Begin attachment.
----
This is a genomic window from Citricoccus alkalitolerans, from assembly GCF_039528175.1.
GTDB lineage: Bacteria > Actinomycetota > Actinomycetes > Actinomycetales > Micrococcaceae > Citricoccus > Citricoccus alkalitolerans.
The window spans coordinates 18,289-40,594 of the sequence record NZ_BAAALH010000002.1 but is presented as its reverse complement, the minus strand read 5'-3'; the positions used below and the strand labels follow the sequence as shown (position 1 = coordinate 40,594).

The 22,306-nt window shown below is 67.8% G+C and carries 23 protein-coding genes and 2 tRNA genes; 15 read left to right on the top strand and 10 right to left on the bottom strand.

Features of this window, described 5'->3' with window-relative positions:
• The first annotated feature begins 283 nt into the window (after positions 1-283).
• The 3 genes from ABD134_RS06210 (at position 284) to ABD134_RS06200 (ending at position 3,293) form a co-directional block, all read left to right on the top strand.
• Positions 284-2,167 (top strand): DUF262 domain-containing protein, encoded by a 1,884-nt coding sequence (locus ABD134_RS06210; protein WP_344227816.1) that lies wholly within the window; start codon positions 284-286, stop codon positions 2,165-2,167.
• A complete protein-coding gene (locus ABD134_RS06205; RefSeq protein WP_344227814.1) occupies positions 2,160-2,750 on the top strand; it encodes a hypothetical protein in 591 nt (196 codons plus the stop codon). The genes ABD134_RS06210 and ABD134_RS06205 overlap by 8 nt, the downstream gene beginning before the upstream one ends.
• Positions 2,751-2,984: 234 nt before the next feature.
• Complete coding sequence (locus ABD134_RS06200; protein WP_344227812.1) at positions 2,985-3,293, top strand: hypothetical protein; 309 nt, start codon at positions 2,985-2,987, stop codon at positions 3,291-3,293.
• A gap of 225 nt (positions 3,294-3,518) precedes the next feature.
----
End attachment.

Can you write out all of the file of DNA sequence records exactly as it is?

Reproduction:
This is a genomic window from Citricoccus alkalitolerans, from assembly GCF_039528175.1.
GTDB lineage: Bacteria > Actinomycetota > Actinomycetes > Actinomycetales > Micrococcaceae > Citricoccus > Citricoccus alkalitolerans.
The window spans coordinates 18,289-40,594 of the sequence record NZ_BAAALH010000002.1 but is presented as its reverse complement, the minus strand read 5'-3'; the positions used below and the strand labels follow the sequence as shown (position 1 = coordinate 40,594).

The 22,306-nt window shown below is 67.8% G+C and carries 23 protein-coding genes and 2 tRNA genes; 15 read left to right on the top strand and 10 right to left on the bottom strand.

Features of this window, described 5'->3' with window-relative positions:
• The first annotated feature begins 283 nt into the window (after positions 1-283).
• The 3 genes from ABD134_RS06210 (at position 284) to ABD134_RS06200 (ending at position 3,293) form a co-directional block, all read left to right on the top strand.
• Positions 284-2,167 (top strand): DUF262 domain-containing protein, encoded by a 1,884-nt coding sequence (locus ABD134_RS06210; protein WP_344227816.1) that lies wholly within the window; start codon positions 284-286, stop codon positions 2,165-2,167.
• A complete protein-coding gene (locus ABD134_RS06205; RefSeq protein WP_344227814.1) occupies positions 2,160-2,750 on the top strand; it encodes a hypothetical protein in 591 nt (196 codons plus the stop codon). The genes ABD134_RS06210 and ABD134_RS06205 overlap by 8 nt, the downstream gene beginning before the upstream one ends.
• Positions 2,751-2,984: 234 nt before the next feature.
• Complete coding sequence (locus ABD134_RS06200; protein WP_344227812.1) at positions 2,985-3,293, top strand: hypothetical protein; 309 nt, start codon at positions 2,985-2,987, stop codon at positions 3,291-3,293.
• A gap of 225 nt (positions 3,294-3,518) precedes the next feature.